The agreement reached today in Paris is certainly a landmark, in that 196 countries have agreed to reduce their greenhouse gas emissions, to provide information documenting progress towards meeting these commitments, and to make progressively more ambitious emissions reductions commitments every 5 years.
The good news: Nothing like this has happened before. (Have 196 countries ever agreed to anything?) The bad news: the Paris commitments are largely non-binding, and even if implemented fully are no where near sufficient to prevent very damaging climate change. In other words, this is only a start.
Highlights of the Agreement
The core of the deal is agreement to implement the emissions-reduction pledges that each country made in the run-up to the Paris meeting. In the jargon these are known as Intended Nationally-Determined Contributions (INDCs). In the year or two before the meeting, 185 countries submitted INDCs (pledges) to the United Nations.
Countries agree to make new, more ambitious, commitments (i.e. to revise their INDCs) every 5 years.
These commitments are voluntary.
Countries agree to submit information documenting their progress in meeting their emissions reductions commitments. There is to be funding for capacity-building to help countries measure their emissions (more on this later). Unlike the emissions-reductions commitments themselves, these reporting requirements are mandatory.
In addition, funding will be provided to help countries to implement emissions reductions measures, and to adapt to climate changes that do occur.
The agreement mentions the desirability of keeping global warming to 1.5ºC, a more stringent goal than the previously-cited target of 2ºC. The agreement does not provide the means to achieve either goal, however.
Funding for preserving forests through the so-called REDD+ (Reducing Emissions from Deforestation and Forest Degradation) mechanism is to be provided, through the Green Climate Fund. This is a critical step, as deforestation and forest degradation contribute up to 30% of global CO2 emissions.
The emissions reductions commitments (INDCs) agreed to in Paris are certainly not enough to limit global warming to a safe level. We knew that going into the conference. For one thing, the INDCs cover only the period between now and 2030; what happens after that is critical and is completely unconstrained at this point. That’s why the commitment to ratchet up the INDCs every 5 years is so important.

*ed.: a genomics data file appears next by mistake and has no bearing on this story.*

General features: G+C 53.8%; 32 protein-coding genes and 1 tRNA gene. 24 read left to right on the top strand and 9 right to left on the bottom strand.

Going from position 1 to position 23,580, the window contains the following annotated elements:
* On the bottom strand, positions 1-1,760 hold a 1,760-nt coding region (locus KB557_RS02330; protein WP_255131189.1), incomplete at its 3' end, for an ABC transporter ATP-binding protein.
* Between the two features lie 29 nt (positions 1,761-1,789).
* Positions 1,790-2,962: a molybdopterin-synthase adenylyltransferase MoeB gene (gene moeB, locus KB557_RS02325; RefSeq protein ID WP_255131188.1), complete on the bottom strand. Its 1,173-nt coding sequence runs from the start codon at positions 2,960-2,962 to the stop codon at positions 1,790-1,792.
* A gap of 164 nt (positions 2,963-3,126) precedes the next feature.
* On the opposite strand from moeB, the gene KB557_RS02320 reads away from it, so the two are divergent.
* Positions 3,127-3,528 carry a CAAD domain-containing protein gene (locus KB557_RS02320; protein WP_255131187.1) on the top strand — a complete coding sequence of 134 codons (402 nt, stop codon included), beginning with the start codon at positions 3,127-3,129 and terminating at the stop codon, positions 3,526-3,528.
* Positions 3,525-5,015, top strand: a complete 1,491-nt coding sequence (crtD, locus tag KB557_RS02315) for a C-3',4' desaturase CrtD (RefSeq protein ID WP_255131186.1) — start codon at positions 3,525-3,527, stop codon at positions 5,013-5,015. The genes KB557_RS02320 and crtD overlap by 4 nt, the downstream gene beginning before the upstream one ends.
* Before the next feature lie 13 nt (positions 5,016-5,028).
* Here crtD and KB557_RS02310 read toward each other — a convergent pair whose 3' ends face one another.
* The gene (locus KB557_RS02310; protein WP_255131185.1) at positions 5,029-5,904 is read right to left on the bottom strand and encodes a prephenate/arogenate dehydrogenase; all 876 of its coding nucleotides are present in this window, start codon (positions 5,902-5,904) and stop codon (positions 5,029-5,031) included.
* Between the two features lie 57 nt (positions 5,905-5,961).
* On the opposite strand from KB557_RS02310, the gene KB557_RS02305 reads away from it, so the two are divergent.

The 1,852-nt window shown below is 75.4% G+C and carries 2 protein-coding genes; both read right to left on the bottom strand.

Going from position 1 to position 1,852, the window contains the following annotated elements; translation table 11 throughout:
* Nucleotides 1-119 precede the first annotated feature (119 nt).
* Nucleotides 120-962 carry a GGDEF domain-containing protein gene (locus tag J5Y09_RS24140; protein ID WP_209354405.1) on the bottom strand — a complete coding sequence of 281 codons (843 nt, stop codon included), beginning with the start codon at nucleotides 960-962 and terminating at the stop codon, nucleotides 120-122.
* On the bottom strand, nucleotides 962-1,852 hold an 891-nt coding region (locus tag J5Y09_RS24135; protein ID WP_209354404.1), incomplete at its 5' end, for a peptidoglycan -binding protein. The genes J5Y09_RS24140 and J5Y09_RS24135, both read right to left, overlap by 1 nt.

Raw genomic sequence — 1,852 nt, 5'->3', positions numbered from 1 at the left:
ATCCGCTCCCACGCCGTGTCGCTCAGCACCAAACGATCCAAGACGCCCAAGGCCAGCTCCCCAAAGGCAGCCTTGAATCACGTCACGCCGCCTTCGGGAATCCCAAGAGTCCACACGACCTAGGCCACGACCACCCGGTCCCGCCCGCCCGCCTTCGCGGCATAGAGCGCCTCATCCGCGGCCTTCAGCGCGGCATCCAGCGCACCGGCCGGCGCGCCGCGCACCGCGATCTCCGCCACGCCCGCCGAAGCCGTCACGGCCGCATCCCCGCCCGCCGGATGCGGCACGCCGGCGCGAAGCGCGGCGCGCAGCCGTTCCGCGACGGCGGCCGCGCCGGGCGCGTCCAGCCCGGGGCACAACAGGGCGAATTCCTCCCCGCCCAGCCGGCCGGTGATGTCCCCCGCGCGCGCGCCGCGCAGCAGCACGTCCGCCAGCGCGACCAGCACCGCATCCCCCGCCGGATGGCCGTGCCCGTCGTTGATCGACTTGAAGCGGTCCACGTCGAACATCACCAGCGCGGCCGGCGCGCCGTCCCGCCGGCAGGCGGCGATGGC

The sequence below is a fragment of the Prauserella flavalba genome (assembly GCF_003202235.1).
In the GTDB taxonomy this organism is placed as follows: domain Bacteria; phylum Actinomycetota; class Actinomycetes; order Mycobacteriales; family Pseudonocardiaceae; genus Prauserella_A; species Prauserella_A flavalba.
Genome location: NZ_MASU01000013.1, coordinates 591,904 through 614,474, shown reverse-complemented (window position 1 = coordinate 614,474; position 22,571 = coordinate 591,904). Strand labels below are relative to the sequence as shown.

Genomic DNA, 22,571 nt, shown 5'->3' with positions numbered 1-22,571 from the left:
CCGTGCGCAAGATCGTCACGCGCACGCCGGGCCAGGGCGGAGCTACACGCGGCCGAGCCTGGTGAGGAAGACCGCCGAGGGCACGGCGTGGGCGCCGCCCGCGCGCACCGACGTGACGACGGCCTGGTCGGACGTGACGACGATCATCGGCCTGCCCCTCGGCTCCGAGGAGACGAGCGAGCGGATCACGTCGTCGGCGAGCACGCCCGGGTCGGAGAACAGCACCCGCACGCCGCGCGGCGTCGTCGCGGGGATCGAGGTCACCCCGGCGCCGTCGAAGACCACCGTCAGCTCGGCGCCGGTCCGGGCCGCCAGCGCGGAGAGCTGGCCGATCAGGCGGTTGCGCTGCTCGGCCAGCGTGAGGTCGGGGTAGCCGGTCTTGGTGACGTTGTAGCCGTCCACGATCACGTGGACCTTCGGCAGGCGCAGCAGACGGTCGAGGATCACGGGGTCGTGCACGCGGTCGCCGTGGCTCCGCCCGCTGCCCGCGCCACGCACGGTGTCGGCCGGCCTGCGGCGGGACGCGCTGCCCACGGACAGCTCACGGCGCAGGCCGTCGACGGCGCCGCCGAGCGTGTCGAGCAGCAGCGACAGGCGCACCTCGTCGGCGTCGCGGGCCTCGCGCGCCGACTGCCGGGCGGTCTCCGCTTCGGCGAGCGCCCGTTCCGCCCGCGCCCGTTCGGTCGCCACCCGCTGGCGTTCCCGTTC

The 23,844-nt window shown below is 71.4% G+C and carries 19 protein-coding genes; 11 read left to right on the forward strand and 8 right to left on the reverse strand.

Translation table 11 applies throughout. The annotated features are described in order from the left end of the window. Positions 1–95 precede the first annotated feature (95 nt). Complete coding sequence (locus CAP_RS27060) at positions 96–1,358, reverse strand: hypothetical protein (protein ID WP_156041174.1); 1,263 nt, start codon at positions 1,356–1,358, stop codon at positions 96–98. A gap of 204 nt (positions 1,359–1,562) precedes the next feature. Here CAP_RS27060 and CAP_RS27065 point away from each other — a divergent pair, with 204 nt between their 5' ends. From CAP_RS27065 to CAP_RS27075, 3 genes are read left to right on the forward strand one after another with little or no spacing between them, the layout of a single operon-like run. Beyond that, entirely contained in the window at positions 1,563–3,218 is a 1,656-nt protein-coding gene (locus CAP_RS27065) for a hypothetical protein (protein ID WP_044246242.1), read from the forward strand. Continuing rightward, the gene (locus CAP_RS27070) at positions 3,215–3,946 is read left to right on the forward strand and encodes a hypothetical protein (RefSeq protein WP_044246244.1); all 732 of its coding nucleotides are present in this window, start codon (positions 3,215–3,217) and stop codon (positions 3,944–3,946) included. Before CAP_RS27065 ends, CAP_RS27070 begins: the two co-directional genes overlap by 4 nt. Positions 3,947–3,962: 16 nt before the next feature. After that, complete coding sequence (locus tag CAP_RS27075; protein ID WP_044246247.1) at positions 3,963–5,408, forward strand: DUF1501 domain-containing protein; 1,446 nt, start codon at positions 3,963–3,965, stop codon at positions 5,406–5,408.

It is difficult to assess the importance of the agreement’s language about the desirability of keeping global warming to 1.5ºC (instead of 2ºC). Certainly 1.5º is a much better goal; it is becoming increasingly clear that 2º would result in some very bad outcomes, like the eventual complete melting of the Greenland ice sheet and an associated rise in sea level of more than 20 feet. That said, the language about temperature targets is entirely aspirational; what the agreement commits countries to is their INDCs, which are only a first step in limiting climate change. It can’t hurt to go on record supporting the 1.5º goal, but much more work will be required to meet it.
I don’t think it matters much that the emissions reductions pledges are non-binding. The fact is, there’s no way to enforce any binding agreement. (The Kyoto Protocol was supposedly binding, and countries like Canada that decided they didn’t like it simply withdrew.) It’s actually worse than that: not only is there no enforcement mechanism, in many cases there is no good way to independently verify countries’ reported emissions. Since what we have is largely an honor system anyway, making the commitments “binding” would not have much substantive effect and would have made reaching an agreement much more difficult. To be fair, the agreement does call for “technical expert review” of submitted emissions data, but it’s not clear how effective these reviews will be.
Independent verification of emissions is clearly an area where we need to make scientific progress. Thanks to pioneering work at the WHRC and elsewhere, forest-sector emissions can be estimated with reasonable accuracy from space, which is important because many developing countries emit primarily via deforestation. But fossil-fuel emissions are self-reported based primarily on economic information. China’s recent upward revision of their recent emissions highlights the weakness of this system.
A cynic could argue that the entire agreement—being largely non-binding and unverifiable—is completely meaningless, but I don’t buy that. Real progress in addressing climate change is finally being made, and I think it will continue. The question is, will it be too little, too late? Only time will tell.
What this means for WHRC
First, the language about REDD+, especially financing through the Green Climate Fund, seems like a massive step forward in protecting forests. After all, the idea of restoring the biosphere through forest conservation speaks to the very core of the Woods Hole Research Center. Not only that, but this language represents the realization of years of hard work by lots of folks at the WHRC and elsewhere.
Further, both the Paris Accord’s requirement for “technical expert review” and its commitment for financing developing countries to build the capacity to measure their own emissions, presents the Center with potentially huge opportunities. Since many of these countries emit mainly from the land sector, we have the skills and experience to play a large role in implementing parts of this historic agreement. Without hesitation, we are ready to take on the challenge.
With thanks, as always, for your support.